February 2011

Egypt's bloggers; MDGs v revolution; brides for toilets; UN Women; a Green Wall across Africa; Gadaffi as fashion icon: links I liked

admin - February 28, 2011

So much to read, so little time…. Two Egyptian bloggers reflect on events: ‘I’m not sure how long the general Egyptian public can maintain the bizarre idea that the army is so great. This is the army that took power in a coup in 1952 and ended political pluralism, lost tons of wars after that and continued to justify its predation on the national budget …

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How to use research for influence on climate change and Arab meltdown; why aid donors are losing the plot; green growth v degrowth; Darth Vader on youtube: links I liked

admin - February 25, 2011

The Washington-based Center for Global Development is great at spotting opportunities for influence, not least by dusting off and recycling previous work in response to events – a key, and often under-used, way of getting research into policy (academics are often too caught up with their next project, and NGOs with their next campaign, to spot opportunities in this way). The Korean government wants an …

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Food prices: what's happening in local currencies and how are governments responding?

admin - February 24, 2011

Most of the discussion around the renewed food price spike is conducted in terms of world prices, dollar denominated. But people buy food in local currencies, which may or may not follow the dollar trend. UNICEF has a helpful new (30 page) paper out which looks at local food prices across 58 developing countries in 2010 and fills in some of the gaps in our …

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What's New in Development and 'Why I don't have a girlfriend': talks from the Warwick Economics Summit

admin - February 23, 2011

I spoke at the ‘Warwick Economics Summit’ at the weekend – an annual event meticulously organized by students. The corridor talk was all about jobs and internships – the banks are apparently back and hiring en masse. Well organized? Thinking about jobs? Students have changed since my day… My talk was on ‘What’s New in Development’. Powerpoint here – feel free to cut and paste. …

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Drivers of Change in Egypt: Mulling over the comments on last week's post

admin - February 22, 2011

Here’s my reaction to a couple of dozen very helpful comments and links on last week’s posts on this blog and the Guardian site, along with a couple of new articles. There are two main clusters of comments: the most important is probably the one that distinguishes between the drivers of change, and the dynamics of change. Thinking in terms of drivers (as I largely …

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Arab meltdown live; T shirts and development; what's changed because of the global crisis?; MDGs 2.0; big news on climate science; Schwarzenegger c/o a 9 year-old Tanzanian: links I liked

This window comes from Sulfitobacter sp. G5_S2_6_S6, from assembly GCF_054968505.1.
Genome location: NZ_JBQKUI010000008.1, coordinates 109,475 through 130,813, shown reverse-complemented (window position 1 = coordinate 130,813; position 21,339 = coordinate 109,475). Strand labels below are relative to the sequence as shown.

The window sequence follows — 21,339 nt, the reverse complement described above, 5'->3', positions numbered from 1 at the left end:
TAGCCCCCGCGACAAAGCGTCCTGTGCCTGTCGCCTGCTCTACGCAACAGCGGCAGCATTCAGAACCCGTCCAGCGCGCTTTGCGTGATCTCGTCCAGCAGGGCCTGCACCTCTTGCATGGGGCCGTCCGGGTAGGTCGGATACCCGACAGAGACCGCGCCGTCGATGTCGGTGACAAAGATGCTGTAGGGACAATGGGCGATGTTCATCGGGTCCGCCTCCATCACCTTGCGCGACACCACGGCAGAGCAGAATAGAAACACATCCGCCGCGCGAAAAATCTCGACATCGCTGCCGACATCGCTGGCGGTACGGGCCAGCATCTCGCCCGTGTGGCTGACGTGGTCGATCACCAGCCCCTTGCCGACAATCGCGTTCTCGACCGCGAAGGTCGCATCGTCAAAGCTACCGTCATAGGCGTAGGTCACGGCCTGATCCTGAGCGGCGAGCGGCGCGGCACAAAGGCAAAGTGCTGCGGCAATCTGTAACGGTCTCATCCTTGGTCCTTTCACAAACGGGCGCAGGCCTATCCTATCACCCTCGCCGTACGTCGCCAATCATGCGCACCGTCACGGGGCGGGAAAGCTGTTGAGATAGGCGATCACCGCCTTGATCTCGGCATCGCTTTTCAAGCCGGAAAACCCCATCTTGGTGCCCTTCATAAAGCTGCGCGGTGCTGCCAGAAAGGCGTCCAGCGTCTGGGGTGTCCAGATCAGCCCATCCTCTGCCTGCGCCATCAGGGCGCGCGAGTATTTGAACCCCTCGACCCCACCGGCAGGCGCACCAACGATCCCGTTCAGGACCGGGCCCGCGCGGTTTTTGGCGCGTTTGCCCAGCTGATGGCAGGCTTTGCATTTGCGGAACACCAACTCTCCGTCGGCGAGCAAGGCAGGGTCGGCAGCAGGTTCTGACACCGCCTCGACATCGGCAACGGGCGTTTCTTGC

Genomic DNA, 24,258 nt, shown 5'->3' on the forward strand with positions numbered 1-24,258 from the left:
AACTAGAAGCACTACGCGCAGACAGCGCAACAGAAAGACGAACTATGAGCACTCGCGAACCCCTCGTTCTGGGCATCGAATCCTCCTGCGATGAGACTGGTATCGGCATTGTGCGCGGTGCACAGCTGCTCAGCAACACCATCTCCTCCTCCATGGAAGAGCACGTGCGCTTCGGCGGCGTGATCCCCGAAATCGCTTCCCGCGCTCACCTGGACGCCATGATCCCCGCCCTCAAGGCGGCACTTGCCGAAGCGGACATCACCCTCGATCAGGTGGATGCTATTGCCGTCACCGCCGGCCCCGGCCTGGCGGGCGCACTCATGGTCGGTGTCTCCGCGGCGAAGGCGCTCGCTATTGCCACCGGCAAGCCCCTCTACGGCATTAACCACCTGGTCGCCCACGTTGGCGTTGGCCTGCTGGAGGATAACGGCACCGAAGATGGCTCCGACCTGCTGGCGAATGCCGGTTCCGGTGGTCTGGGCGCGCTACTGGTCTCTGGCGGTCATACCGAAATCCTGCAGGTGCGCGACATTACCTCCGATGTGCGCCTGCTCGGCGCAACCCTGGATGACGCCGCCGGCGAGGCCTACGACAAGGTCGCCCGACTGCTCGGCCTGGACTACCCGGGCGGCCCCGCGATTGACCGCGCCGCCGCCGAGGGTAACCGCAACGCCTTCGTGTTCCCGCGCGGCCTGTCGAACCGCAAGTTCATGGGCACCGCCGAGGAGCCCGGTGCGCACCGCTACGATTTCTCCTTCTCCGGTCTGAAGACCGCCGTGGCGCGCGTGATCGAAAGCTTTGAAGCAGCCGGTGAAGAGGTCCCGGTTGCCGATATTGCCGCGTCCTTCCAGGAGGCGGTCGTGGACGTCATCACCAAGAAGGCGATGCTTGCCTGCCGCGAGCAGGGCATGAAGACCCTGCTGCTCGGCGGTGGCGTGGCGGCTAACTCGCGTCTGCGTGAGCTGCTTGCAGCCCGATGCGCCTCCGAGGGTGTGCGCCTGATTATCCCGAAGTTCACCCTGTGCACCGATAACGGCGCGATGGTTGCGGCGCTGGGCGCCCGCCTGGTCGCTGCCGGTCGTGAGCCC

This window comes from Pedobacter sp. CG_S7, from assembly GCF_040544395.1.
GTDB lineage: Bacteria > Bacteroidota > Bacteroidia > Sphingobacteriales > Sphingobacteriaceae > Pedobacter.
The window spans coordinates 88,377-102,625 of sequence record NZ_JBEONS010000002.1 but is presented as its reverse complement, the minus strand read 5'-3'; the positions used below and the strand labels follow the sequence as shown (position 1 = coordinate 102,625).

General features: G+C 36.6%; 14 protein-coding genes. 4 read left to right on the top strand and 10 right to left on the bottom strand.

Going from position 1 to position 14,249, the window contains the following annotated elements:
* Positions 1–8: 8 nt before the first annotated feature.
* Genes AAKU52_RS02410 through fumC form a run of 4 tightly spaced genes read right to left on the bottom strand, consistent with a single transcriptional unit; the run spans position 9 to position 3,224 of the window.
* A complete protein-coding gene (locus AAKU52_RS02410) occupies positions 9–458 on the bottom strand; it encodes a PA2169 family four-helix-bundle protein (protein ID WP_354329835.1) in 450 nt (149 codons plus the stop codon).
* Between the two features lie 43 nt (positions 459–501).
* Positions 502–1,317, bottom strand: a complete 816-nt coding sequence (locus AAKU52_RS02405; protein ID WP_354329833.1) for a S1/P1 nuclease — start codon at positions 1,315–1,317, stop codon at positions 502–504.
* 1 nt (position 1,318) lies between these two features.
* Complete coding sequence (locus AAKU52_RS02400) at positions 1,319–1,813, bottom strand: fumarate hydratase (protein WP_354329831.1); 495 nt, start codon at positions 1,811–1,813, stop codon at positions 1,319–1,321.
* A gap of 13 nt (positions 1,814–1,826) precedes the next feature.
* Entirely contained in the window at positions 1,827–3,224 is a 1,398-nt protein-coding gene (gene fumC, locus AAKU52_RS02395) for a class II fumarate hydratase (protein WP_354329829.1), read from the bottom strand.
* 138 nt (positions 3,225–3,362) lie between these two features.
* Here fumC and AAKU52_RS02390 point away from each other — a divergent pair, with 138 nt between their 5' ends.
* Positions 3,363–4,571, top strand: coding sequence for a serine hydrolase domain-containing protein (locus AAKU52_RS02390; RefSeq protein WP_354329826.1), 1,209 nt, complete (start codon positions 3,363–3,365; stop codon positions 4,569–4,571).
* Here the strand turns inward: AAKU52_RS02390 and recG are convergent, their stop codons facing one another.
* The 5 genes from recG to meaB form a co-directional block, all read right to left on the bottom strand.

admin - February 21, 2011

What to follow on the Middle East Crisis? How about a single site with the twitter feeds and Al Jazeera live feed on breaking events across the Arab World? [h/t Wronging Rights] Or a pleasingly splenetic ‘Top Five Myths’ about US media coverage of the crisis? [h/t Chris Blattman] World Vision gets a blogosphere battering for shipping thousands of unwanted T shirts to Africa, and responds …

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Why we westerners are wrong about China

admin - February 18, 2011

Since he reinvigorated the thinking of the British Left as editor of the pioneering journal Marxism Today back in the 1980s (coining the term ‘Thatcherism’ among other things), Martin Jacques has consistently proved a provocative and original thinker. His passion these days is China, and he has a book out – When China Rules the World: the Rise of the Middle Kingdom and the End of …

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Egypt: What are the drivers of change?

admin - February 17, 2011

An edited version of this piece appeared today on the Guardian’s ‘Poverty Matters’ blog. When interpreting something like the Egyptian upheaval, people tend to project their own passions onto the screen. The twitterati see a social media revolution; the foodies see food price hikes at its core; others see a hunger for democratization; the human rights groups see a backlash against torture and abuse. So …

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Newton v Complexity: Robert Chambers on competing aid paradigms

admin - February 16, 2011

This is taken from a longer two part piece by Robert Chambers on the excellent ‘Aid on the Edge of Chaos’ blog. Worth spending some time studying the diagrams. “Today we can see two broad paradigms at work in international development. On the one side are Neo-Newtonian practices – those processes, procedures, roles and behaviour which emphasise standardisation, routines and regularities in response to or assuming …

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Food price crisis 2.0 – speculation, poverty impact, African land grabbing and the Chinese drought; inequality round-up; sticky culture; who emits how much CO2?: links I liked

admin - February 15, 2011

First, some food price related pieces: Round and round we go on speculation – is it driving food price volatility or not? Tim Wise disagrees with Paul Krugman (a speculation sceptic – specscep?) Meanwhile, at the snarky end of things, Tim Worstall really doesn’t think much of the Guardian’s John Vidal and his ‘banks are killing people’ line. ‘Instability will be most felt by those in …

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